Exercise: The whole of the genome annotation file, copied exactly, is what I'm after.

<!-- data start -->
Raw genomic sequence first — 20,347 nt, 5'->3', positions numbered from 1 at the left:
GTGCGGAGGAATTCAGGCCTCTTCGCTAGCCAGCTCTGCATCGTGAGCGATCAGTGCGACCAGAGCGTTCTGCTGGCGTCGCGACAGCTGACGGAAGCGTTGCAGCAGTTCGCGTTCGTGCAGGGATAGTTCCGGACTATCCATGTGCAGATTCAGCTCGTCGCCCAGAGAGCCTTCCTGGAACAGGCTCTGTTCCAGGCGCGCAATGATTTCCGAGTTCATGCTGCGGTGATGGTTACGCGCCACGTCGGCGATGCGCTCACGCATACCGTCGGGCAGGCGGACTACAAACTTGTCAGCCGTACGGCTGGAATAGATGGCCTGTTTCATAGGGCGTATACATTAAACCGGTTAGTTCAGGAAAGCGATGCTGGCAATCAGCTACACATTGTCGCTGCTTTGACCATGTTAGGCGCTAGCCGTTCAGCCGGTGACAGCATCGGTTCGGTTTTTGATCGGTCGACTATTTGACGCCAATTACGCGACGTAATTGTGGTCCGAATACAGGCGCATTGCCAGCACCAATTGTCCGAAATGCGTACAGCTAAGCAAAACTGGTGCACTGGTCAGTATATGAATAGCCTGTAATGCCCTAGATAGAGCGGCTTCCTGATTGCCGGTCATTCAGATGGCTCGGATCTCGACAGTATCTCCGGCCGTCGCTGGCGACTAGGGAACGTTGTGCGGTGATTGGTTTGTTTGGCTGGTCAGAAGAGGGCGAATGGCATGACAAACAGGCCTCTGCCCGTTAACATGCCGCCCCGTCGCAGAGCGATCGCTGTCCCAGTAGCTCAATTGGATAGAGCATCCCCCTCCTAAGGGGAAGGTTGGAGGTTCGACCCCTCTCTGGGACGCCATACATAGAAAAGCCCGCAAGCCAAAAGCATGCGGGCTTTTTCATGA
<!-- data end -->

Raw genomic sequence first — 20,347 nt, 5'->3', positions numbered from 1 at the left:
GTGCGGAGGAATTCAGGCCTCTTCGCTAGCCAGCTCTGCATCGTGAGCGATCAGTGCGACCAGAGCGTTCTGCTGGCGTCGCGACAGCTGACGGAAGCGTTGCAGCAGTTCGCGTTCGTGCAGGGATAGTTCCGGACTATCCATGTGCAGATTCAGCTCGTCGCCCAGAGAGCCTTCCTGGAACAGGCTCTGTTCCAGGCGCGCAATGATTTCCGAGTTCATGCTGCGGTGATGGTTACGCGCCACGTCGGCGATGCGCTCACGCATACCGTCGGGCAGGCGGACTACAAACTTGTCAGCCGTACGGCTGGAATAGATGGCCTGTTTCATAGGGCGTATACATTAAACCGGTTAGTTCAGGAAAGCGATGCTGGCAATCAGCTACACATTGTCGCTGCTTTGACCATGTTAGGCGCTAGCCGTTCAGCCGGTGACAGCATCGGTTCGGTTTTTGATCGGTCGACTATTTGACGCCAATTACGCGACGTAATTGTGGTCCGAATACAGGCGCATTGCCAGCACCAATTGTCCGAAATGCGTACAGCTAAGCAAAACTGGTGCACTGGTCAGTATATGAATAGCCTGTAATGCCCTAGATAGAGCGGCTTCCTGATTGCCGGTCATTCAGATGGCTCGGATCTCGACAGTATCTCCGGCCGTCGCTGGCGACTAGGGAACGTTGTGCGGTGATTGGTTTGTTTGGCTGGTCAGAAGAGGGCGAATGGCATGACAAACAGGCCTCTGCCCGTTAACATGCCGCCCCGTCGCAGAGCGATCGCTGTCCCAGTAGCTCAATTGGATAGAGCATCCCCCTCCTAAGGGGAAGGTTGGAGGTTCGACCCCTCTCTGGGACGCCATACATAGAAAAGCCCGCAAGCCAAAAGCATGCGGGCTTTTTCATGA